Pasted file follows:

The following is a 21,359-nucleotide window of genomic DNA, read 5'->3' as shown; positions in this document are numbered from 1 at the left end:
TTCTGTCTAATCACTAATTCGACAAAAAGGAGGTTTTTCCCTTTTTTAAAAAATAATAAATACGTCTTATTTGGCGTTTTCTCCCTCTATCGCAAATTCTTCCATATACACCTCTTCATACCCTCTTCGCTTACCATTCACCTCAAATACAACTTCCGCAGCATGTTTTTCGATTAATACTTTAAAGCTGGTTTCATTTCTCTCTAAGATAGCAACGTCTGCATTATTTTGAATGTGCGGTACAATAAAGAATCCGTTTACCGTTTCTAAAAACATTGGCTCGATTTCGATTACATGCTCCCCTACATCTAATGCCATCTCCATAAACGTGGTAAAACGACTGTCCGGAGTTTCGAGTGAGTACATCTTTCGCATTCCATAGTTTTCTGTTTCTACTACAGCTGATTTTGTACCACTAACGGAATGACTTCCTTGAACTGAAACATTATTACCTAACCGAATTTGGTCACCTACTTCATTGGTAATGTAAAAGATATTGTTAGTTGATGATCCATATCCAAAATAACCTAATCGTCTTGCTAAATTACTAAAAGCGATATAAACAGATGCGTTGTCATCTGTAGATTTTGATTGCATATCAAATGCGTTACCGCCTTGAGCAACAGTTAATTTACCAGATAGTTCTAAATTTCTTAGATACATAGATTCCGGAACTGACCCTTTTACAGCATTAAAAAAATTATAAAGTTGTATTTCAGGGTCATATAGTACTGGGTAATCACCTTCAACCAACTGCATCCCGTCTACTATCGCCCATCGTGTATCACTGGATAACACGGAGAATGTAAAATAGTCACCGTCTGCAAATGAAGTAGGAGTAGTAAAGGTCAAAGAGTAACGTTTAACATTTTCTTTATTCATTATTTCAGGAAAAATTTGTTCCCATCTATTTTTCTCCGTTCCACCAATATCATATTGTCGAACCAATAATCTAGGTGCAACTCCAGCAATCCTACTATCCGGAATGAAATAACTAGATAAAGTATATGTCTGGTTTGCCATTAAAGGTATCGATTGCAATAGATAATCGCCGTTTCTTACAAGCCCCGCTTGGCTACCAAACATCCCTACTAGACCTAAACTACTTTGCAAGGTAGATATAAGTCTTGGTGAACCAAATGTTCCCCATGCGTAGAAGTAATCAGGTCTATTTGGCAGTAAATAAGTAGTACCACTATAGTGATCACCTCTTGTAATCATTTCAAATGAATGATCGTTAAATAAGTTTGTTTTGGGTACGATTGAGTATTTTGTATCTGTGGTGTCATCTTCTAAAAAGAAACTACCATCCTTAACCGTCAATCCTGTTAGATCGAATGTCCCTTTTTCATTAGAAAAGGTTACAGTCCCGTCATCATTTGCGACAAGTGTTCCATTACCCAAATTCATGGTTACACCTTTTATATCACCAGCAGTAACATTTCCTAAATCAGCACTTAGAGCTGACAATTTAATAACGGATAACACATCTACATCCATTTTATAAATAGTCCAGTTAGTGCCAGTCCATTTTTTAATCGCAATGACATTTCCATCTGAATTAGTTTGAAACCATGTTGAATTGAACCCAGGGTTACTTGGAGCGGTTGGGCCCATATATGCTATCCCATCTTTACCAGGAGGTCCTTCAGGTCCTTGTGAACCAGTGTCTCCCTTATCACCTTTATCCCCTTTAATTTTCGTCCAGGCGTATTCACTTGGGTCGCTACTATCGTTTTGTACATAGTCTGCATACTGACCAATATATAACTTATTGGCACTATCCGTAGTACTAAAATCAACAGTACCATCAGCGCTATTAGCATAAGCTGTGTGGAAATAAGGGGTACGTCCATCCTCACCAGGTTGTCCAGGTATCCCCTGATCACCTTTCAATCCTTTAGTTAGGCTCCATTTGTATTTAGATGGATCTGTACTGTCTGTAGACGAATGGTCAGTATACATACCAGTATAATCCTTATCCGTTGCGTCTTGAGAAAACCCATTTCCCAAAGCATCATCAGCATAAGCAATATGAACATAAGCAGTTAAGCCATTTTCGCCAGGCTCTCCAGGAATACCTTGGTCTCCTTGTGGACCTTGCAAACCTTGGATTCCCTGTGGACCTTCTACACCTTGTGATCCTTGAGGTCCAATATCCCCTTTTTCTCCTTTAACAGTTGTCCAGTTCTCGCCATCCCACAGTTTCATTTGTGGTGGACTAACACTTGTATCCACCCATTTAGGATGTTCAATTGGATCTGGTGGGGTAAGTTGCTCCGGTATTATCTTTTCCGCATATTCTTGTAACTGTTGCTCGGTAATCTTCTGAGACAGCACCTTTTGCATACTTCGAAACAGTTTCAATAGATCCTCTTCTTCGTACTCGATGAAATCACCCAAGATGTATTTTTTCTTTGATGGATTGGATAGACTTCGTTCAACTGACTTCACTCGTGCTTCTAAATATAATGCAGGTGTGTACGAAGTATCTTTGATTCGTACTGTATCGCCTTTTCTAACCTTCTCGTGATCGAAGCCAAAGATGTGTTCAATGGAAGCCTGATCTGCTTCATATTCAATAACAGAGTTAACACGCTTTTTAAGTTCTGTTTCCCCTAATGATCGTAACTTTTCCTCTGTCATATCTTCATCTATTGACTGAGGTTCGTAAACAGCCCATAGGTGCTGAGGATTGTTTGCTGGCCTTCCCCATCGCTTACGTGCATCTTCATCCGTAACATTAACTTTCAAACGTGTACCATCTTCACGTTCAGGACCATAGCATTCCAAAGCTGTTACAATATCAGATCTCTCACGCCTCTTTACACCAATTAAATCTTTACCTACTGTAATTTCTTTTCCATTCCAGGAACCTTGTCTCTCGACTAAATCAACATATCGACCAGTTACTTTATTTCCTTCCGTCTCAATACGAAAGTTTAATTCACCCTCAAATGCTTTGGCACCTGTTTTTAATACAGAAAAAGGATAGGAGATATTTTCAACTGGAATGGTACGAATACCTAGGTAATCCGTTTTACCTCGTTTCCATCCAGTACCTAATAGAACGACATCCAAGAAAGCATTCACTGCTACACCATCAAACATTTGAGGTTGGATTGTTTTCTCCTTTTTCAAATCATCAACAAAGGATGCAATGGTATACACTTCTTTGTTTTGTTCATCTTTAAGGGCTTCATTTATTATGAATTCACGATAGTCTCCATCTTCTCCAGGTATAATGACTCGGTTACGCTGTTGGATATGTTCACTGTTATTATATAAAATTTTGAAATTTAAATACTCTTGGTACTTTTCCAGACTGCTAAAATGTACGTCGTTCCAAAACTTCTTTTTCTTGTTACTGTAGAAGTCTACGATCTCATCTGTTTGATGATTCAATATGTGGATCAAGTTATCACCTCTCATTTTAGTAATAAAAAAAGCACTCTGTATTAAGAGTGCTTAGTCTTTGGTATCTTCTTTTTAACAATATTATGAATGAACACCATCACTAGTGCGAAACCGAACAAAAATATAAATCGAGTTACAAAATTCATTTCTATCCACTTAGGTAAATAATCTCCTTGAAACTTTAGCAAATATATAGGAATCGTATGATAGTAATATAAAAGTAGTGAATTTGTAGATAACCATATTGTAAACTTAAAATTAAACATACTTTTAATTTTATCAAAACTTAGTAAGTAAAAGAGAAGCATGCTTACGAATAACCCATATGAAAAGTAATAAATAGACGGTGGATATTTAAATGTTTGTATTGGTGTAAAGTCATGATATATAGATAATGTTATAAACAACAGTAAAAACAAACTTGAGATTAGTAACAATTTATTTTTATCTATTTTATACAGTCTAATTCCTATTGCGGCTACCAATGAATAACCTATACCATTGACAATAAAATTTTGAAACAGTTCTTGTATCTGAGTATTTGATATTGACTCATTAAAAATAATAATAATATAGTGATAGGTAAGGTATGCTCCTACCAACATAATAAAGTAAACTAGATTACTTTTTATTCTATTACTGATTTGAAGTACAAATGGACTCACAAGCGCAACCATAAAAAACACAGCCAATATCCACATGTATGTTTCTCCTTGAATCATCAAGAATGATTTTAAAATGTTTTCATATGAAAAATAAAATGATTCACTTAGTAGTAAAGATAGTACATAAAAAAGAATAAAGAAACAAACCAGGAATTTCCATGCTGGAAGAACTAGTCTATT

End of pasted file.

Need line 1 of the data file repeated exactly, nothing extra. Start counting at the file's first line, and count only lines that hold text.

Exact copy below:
The following is a 21,359-nucleotide window of genomic DNA, read 5'->3' as shown; positions in this document are numbered from 1 at the left end: